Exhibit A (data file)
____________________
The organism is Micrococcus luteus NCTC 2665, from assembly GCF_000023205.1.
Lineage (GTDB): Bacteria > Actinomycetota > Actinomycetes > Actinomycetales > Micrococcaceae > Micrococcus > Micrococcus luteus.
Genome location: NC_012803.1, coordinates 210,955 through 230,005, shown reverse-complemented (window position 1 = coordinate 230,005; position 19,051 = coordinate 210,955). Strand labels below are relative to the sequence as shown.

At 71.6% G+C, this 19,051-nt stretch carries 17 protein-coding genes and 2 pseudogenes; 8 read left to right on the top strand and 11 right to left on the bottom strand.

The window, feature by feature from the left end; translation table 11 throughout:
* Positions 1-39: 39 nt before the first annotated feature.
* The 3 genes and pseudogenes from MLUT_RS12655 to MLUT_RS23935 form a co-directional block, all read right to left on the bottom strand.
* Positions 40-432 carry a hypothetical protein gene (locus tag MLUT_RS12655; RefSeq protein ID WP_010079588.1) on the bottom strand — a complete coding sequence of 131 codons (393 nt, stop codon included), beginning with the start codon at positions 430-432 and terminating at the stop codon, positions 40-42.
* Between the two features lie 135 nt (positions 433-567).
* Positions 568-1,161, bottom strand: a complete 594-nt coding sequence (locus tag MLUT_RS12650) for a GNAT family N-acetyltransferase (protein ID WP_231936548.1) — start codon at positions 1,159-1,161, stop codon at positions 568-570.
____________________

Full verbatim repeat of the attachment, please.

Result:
The organism is Micrococcus luteus NCTC 2665, from assembly GCF_000023205.1.
Lineage (GTDB): Bacteria > Actinomycetota > Actinomycetes > Actinomycetales > Micrococcaceae > Micrococcus > Micrococcus luteus.
Genome location: NC_012803.1, coordinates 210,955 through 230,005, shown reverse-complemented (window position 1 = coordinate 230,005; position 19,051 = coordinate 210,955). Strand labels below are relative to the sequence as shown.

At 71.6% G+C, this 19,051-nt stretch carries 17 protein-coding genes and 2 pseudogenes; 8 read left to right on the top strand and 11 right to left on the bottom strand.

The window, feature by feature from the left end; translation table 11 throughout:
* Positions 1-39: 39 nt before the first annotated feature.
* The 3 genes and pseudogenes from MLUT_RS12655 to MLUT_RS23935 form a co-directional block, all read right to left on the bottom strand.
* Positions 40-432 carry a hypothetical protein gene (locus tag MLUT_RS12655; RefSeq protein ID WP_010079588.1) on the bottom strand — a complete coding sequence of 131 codons (393 nt, stop codon included), beginning with the start codon at positions 430-432 and terminating at the stop codon, positions 40-42.
* Between the two features lie 135 nt (positions 433-567).
* Positions 568-1,161, bottom strand: a complete 594-nt coding sequence (locus tag MLUT_RS12650) for a GNAT family N-acetyltransferase (protein ID WP_231936548.1) — start codon at positions 1,159-1,161, stop codon at positions 568-570.